One of the couplers is mounted on a motorized stage which translates along the direction of the beam to set a variable delay between the two photons. We measure the coincidence count rate as a function of relative beam displacement between the signal and idler photons. A 10 m step size for the stage provides necessary precision to resolve the HOM-dip width. The data acquisition time is 5 s at each position and we measure at around 160 positions, resulting in one complete experimental run requiring close to eight minutes. We repeat the measurement 100 times for better averaging and to estimate an error bar.

Illustration of complementarity requires injecting the superposition state (1), which is the output state of the HOM dip position, to a second beam splitter to complete the MZI. Thus, photons from the two output fibres of the FBS are incident on a 50:50 beam splitter through two collimators. One of the collimators is placed on a motorized translational stage which gives a variable path difference () in the interferometer. Photons from the two output terminals of the beam splitter are coupled to single-mode fibres that are connected to two single-photon counting modules (-SPAD from Pico Quant) for coincidence measurement using a Universal Quantum Device (UQD) time tagging unit.

We measure the coincidence counts as a function of path difference. As path difference approaches zero, we observe an interference zone which is due to second order correlation also known as fourth order interference. We compare the coincidence counts at the maximum of the interference pattern with the counts when one of the arms of the MZI is blocked. This ratio is expected to be 1/4 (details in Supplementary material).

We did not stablilize the phase of our interferometer as we are only interested in the above comparison so phase noise is present in the interferometer. Moreover the efficiency of the two collimators as well as the fibre coupling efficiency are not identical. Thus, the single-photon rates in the output arms of the interferometer are not identical, making the coincidence rate also a fluctuating quantity, which leads to a coincidence-count difference if the individual arms are blocked. We circumvent this problem by blocking the arms individually and then averaging of the two coincidence counts as a representative value for the blocked MZ case.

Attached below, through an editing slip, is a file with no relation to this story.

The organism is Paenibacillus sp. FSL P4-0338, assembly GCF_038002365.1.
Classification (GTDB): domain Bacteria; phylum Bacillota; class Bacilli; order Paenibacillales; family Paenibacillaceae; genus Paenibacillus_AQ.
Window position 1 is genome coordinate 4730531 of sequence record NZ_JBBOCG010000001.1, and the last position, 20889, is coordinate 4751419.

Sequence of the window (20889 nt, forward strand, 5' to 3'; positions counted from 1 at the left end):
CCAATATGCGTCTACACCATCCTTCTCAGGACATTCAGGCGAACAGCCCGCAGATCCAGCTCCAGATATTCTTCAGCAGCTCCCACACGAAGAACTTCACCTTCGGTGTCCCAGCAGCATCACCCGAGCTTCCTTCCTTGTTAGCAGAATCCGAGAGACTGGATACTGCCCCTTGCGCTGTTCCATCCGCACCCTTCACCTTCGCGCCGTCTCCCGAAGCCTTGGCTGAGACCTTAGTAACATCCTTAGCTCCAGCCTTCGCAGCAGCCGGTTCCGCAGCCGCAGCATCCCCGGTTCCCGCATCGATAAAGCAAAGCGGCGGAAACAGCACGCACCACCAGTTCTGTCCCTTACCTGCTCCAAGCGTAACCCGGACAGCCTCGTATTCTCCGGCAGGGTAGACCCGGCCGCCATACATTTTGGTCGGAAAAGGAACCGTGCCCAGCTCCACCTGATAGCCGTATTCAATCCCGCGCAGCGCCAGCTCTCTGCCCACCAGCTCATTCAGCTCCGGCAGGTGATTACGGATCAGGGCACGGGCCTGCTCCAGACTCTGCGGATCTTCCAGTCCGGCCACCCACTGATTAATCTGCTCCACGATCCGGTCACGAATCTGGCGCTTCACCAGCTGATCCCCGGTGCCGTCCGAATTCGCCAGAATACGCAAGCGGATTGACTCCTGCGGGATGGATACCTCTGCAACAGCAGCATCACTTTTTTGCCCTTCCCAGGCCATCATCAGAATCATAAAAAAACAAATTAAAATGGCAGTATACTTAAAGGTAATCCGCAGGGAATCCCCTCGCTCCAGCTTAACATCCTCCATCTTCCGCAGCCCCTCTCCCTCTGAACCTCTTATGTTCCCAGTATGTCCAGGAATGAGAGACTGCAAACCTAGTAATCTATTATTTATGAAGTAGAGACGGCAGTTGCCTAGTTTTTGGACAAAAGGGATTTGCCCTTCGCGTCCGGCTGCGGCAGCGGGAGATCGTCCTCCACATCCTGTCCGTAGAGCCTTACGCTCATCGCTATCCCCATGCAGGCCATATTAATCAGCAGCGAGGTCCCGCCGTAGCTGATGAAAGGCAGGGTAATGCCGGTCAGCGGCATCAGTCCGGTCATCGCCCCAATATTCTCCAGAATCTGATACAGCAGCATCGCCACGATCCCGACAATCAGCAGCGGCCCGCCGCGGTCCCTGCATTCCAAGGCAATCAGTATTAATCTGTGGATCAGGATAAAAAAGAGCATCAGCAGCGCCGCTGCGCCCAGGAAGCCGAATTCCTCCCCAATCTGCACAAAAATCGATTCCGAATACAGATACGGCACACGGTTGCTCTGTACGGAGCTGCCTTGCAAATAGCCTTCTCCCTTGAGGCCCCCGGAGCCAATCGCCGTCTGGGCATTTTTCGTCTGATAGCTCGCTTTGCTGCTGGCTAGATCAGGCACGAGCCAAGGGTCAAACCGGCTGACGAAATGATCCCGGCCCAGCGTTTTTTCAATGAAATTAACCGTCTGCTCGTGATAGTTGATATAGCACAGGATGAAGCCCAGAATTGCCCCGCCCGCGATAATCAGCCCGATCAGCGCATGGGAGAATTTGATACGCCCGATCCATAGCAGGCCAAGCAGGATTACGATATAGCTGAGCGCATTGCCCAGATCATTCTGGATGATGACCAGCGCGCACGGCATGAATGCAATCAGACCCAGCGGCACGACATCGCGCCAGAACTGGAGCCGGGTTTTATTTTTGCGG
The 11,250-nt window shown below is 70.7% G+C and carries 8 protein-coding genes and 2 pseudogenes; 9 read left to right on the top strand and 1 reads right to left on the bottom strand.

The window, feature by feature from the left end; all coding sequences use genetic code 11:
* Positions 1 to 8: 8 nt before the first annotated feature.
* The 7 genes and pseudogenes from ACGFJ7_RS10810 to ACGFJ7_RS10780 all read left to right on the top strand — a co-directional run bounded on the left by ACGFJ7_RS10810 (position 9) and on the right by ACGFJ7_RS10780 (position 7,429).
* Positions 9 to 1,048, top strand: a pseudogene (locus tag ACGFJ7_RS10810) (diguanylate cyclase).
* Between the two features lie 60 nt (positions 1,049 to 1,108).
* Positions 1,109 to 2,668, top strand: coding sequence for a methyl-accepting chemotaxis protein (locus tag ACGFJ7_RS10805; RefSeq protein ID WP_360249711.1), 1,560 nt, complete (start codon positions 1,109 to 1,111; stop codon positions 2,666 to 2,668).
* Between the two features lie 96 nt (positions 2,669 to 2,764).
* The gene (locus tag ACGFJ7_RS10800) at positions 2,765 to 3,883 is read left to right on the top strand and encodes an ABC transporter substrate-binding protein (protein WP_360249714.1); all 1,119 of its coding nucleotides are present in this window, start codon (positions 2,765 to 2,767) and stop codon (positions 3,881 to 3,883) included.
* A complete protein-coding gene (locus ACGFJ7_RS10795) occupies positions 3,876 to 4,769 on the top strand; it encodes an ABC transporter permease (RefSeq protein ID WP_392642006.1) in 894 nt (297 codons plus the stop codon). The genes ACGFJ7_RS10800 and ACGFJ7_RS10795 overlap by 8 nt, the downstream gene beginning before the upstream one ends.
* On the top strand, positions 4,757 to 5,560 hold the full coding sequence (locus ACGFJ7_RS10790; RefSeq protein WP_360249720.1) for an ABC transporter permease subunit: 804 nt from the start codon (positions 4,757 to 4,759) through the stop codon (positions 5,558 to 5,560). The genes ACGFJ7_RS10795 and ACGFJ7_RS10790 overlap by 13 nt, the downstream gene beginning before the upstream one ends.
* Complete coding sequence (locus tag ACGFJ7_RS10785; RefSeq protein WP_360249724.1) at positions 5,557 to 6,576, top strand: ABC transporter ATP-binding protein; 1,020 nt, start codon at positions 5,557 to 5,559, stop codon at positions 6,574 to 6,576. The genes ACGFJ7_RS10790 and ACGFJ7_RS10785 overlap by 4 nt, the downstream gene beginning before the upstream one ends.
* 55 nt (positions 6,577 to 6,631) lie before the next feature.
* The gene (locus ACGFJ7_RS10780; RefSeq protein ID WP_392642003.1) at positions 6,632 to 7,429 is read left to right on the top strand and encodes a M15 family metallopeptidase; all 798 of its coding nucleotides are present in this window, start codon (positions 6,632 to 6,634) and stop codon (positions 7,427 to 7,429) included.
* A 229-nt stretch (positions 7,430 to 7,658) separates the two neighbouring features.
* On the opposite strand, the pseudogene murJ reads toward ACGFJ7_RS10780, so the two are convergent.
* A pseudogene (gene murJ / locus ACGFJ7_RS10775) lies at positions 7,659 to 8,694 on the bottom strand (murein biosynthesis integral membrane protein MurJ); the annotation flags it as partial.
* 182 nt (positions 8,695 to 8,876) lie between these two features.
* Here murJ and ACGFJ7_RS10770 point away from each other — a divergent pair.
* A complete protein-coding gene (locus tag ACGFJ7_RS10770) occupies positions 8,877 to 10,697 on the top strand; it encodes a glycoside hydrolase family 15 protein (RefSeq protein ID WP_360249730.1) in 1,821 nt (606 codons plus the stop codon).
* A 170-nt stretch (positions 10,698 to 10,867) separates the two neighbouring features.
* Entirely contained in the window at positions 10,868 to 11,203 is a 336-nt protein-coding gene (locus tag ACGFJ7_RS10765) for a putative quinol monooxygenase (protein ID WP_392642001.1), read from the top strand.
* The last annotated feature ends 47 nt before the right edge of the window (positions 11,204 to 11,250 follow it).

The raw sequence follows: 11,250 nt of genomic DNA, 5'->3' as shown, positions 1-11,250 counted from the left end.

To determine the position of the motorized translational stage such that the path difference () in the interferometer is zero, we ensure non-zero time delay between the input photons to the FBS (non-HOM condition). MZI interference is then completely second-order, i.e., first-order coherence. The position of the motorized translational stage, at the point that interference in the singles count appears, determines the value equal to zero position. After finding the stage’s zero position, we go back to the HOM condition and vary by 0.5 mm on each side with a 0.01 mm step size.

We accumulate the coincidence counts for 5 sec at each position and repeat the profile measurement 50 times. The rapid fluctuation in the data points arises due to instability of our MZI. Phase instability shifts the position of the maximum of the interference pattern between runs. As we are interested in the ratio between the coincidence counts at the maximum of the interference pattern and the counts when one of the arms is blocked, we need to know the value of the coincidence counts at the maximum accurately. We shift the interference patterns such that all maxima coincide at one point and then take the average of all the counts at that position to determine the number of coincidences representing the maximum of the interference.